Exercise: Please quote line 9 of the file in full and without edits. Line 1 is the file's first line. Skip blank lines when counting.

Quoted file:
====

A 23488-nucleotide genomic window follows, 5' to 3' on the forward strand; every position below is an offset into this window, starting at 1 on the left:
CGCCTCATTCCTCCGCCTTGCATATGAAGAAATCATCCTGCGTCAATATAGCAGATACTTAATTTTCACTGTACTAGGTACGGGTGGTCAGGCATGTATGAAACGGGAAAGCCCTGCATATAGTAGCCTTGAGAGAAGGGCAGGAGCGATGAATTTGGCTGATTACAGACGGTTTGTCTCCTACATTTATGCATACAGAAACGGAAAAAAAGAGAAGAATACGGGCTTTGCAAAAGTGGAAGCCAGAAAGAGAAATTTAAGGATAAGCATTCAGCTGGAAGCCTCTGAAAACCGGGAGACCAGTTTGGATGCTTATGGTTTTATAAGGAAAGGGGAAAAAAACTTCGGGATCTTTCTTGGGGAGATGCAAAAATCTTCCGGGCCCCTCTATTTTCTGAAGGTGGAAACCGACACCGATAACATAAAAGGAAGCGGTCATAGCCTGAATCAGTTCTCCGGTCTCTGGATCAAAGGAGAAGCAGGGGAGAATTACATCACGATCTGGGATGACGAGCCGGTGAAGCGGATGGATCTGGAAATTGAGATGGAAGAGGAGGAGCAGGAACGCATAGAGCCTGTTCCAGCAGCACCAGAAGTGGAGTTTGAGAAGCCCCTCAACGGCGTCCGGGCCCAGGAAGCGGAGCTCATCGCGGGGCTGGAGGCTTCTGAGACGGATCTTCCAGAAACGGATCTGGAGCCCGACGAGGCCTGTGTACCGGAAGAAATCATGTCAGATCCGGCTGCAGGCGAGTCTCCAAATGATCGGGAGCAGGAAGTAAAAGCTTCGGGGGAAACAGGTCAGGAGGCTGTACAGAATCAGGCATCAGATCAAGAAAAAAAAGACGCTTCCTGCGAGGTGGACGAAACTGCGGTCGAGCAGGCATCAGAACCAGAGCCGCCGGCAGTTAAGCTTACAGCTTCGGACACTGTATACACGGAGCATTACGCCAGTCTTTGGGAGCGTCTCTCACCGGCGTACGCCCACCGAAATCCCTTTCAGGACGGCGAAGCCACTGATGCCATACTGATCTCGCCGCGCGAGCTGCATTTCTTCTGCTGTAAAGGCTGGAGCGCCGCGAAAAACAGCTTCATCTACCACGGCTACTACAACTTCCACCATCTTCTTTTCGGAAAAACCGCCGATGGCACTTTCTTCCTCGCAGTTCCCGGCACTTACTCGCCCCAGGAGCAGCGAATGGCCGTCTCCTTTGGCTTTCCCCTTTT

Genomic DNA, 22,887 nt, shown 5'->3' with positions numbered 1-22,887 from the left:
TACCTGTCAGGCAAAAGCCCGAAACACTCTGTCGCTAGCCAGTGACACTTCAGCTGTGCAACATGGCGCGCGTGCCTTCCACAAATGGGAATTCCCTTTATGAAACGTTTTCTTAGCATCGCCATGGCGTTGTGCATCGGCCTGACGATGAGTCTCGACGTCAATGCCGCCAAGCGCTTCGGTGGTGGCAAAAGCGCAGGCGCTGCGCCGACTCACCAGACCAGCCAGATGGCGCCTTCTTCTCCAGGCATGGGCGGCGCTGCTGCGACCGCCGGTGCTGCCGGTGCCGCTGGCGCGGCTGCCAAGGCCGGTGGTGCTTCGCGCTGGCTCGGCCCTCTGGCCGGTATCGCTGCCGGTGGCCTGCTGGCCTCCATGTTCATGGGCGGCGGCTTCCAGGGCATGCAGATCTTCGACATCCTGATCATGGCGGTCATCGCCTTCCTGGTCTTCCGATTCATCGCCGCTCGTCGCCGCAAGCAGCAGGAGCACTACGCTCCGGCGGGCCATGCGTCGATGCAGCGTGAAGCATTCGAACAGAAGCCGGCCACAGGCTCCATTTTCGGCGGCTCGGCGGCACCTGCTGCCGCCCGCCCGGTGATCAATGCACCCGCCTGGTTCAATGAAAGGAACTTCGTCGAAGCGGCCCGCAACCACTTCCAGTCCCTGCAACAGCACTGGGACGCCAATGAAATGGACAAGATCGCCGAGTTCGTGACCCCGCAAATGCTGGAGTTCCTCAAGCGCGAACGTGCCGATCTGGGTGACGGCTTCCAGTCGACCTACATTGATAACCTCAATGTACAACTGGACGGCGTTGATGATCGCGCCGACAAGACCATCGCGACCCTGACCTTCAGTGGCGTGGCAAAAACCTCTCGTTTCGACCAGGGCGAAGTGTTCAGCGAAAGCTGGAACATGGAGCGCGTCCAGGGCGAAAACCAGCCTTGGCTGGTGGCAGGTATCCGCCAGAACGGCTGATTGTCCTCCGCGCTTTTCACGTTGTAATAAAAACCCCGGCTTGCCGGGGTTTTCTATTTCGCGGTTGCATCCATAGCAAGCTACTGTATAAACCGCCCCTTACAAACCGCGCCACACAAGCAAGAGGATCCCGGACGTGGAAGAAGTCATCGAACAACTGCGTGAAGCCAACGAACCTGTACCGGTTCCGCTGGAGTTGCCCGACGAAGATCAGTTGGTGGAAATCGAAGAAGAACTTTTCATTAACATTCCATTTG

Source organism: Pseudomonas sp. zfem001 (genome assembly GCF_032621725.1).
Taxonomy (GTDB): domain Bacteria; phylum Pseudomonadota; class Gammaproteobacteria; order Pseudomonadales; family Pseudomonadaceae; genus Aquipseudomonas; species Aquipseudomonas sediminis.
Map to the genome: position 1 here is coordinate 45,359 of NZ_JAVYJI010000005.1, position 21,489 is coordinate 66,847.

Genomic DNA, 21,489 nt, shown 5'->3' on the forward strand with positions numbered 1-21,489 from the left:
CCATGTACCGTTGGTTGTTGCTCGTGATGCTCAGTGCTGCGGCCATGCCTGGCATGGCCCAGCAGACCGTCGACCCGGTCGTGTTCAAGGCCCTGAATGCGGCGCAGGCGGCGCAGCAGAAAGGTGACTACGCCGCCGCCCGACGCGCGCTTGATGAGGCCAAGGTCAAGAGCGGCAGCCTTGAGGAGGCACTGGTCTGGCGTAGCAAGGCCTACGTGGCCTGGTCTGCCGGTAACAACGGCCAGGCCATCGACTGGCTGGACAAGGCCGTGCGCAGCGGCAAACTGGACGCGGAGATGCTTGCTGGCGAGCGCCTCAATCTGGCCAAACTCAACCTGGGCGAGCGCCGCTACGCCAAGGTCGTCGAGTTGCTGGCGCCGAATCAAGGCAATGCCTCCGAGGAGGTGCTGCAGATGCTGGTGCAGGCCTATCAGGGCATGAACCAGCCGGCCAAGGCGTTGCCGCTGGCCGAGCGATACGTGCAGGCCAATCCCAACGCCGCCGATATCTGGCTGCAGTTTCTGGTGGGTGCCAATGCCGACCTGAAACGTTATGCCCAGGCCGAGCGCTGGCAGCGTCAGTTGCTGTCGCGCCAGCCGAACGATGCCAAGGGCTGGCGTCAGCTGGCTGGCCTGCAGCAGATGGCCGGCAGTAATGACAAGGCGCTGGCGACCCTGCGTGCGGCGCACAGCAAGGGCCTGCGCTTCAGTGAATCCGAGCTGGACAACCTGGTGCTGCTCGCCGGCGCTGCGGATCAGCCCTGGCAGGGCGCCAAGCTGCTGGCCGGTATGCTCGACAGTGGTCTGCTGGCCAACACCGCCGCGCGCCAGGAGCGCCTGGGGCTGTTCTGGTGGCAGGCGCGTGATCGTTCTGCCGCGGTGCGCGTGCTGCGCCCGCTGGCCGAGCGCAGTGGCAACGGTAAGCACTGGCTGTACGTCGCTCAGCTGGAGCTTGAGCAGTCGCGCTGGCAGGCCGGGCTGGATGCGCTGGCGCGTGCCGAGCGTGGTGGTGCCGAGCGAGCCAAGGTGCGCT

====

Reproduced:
CCATGTACCGTTGGTTGTTGCTCGTGATGCTCAGTGCTGCGGCCATGCCTGGCATGGCCCAGCAGACCGTCGACCCGGTCGTGTTCAAGGCCCTGAATGCGGCGCAGGCGGCGCAGCAGAAAGGTGACTACGCCGCCGCCCGACGCGCGCTTGATGAGGCCAAGGTCAAGAGCGGCAGCCTTGAGGAGGCACTGGTCTGGCGTAGCAAGGCCTACGTGGCCTGGTCTGCCGGTAACAACGGCCAGGCCATCGACTGGCTGGACAAGGCCGTGCGCAGCGGCAAACTGGACGCGGAGATGCTTGCTGGCGAGCGCCTCAATCTGGCCAAACTCAACCTGGGCGAGCGCCGCTACGCCAAGGTCGTCGAGTTGCTGGCGCCGAATCAAGGCAATGCCTCCGAGGAGGTGCTGCAGATGCTGGTGCAGGCCTATCAGGGCATGAACCAGCCGGCCAAGGCGTTGCCGCTGGCCGAGCGATACGTGCAGGCCAATCCCAACGCCGCCGATATCTGGCTGCAGTTTCTGGTGGGTGCCAATGCCGACCTGAAACGTTATGCCCAGGCCGAGCGCTGGCAGCGTCAGTTGCTGTCGCGCCAGCCGAACGATGCCAAGGGCTGGCGTCAGCTGGCTGGCCTGCAGCAGATGGCCGGCAGTAATGACAAGGCGCTGGCGACCCTGCGTGCGGCGCACAGCAAGGGCCTGCGCTTCAGTGAATCCGAGCTGGACAACCTGGTGCTGCTCGCCGGCGCTGCGGATCAGCCCTGGCAGGGCGCCAAGCTGCTGGCCGGTATGCTCGACAGTGGTCTGCTGGCCAACACCGCCGCGCGCCAGGAGCGCCTGGGGCTGTTCTGGTGGCAGGCGCGTGATCGTTCTGCCGCGGTGCGCGTGCTGCGCCCGCTGGCCGAGCGCAGTGGCAACGGTAAGCACTGGCTGTACGTCGCTCAGCTGGAGCTTGAGCAGTCGCGCTGGCAGGCCGGGCTGGATGCGCTGGCGCGTGCCGAGCGTGGTGGTGCCGAGCGAGCCAAGGTGCGCT